So disturbing is the situation that the people of Bokankye-Sennie, one of the communities sited along the banks of the Owabi River that feeds the Dam, have appealed to the Asantehene, Otumfuo Osei Tutu II, to intervene.
They have appealed to the King to stop the chiefs from selling the land to developers.
Mr George Kofi Asabre, their Spokesperson, told the Ghana News Agency that more than 1,000 acres of the reserved land is gone.
He said about 500 buildings have sprung up on the stretch of land, purposely demarcated to protect the river banks and prevent it from drying up.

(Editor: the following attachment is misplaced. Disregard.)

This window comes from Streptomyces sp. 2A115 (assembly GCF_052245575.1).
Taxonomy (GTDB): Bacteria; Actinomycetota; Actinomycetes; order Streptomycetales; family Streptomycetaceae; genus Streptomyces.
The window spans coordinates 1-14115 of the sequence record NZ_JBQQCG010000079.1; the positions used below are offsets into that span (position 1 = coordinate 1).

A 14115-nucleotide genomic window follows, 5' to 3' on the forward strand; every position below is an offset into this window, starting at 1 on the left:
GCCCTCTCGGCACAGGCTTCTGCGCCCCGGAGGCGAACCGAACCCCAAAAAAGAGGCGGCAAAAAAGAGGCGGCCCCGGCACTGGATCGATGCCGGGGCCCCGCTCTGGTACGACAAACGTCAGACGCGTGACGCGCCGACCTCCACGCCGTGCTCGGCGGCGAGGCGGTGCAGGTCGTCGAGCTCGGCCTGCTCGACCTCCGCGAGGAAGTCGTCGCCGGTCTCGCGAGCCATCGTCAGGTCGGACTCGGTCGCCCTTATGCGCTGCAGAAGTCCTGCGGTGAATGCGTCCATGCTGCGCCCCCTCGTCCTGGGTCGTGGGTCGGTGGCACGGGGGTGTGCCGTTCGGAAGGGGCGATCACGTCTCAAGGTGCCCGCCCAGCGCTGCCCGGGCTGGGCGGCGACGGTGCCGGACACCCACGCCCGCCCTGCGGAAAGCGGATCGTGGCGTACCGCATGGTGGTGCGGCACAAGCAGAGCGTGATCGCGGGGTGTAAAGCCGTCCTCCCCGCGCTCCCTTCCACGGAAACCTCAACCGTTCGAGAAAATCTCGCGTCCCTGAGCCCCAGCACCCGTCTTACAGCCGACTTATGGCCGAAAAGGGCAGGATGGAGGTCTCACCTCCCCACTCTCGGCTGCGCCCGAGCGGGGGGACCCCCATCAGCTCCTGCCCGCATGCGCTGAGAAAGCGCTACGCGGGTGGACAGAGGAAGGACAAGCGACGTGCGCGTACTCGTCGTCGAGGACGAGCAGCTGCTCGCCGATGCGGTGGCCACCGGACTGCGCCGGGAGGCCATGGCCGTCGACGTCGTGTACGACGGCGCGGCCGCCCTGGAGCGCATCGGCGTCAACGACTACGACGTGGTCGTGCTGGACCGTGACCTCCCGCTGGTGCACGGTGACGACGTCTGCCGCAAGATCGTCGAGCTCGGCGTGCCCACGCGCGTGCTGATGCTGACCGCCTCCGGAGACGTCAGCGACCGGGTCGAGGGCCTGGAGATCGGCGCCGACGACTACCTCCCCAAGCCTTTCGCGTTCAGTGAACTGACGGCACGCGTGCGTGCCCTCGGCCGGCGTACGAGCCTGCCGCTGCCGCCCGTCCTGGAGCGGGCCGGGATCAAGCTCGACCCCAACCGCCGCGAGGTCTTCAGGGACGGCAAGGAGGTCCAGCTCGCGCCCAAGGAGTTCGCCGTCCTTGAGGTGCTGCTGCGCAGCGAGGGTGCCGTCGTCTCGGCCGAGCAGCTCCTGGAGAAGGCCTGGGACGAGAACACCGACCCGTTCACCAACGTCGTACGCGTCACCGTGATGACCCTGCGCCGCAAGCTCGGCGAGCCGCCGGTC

Mr Asabre said if the authorities do not act decisively and with urgency to forestall the situation, the people would be compelled to take the law into their hands to stop the siege.
Nana Owusu Ababio, Chief of Bokankye-Sennie, said selling of the reserved land was done in the past.
He said not a single plot of land has been allocated to anybody for development since 2011, when the Asantehene imposed a customary fine on anyone found doing so.
The Dam, built in 1925, has the capacity to produce three million gallons of water a day.
The Ghana Water Company Limited has complained of huge costs of treating water from the river because of the high level of contamination by effluent and other waste materials.
It may be recalled that the Regional Security Council in the 1990’s pulled down some buildings on the Owabi reserved lands but the action did not stop the encroachment.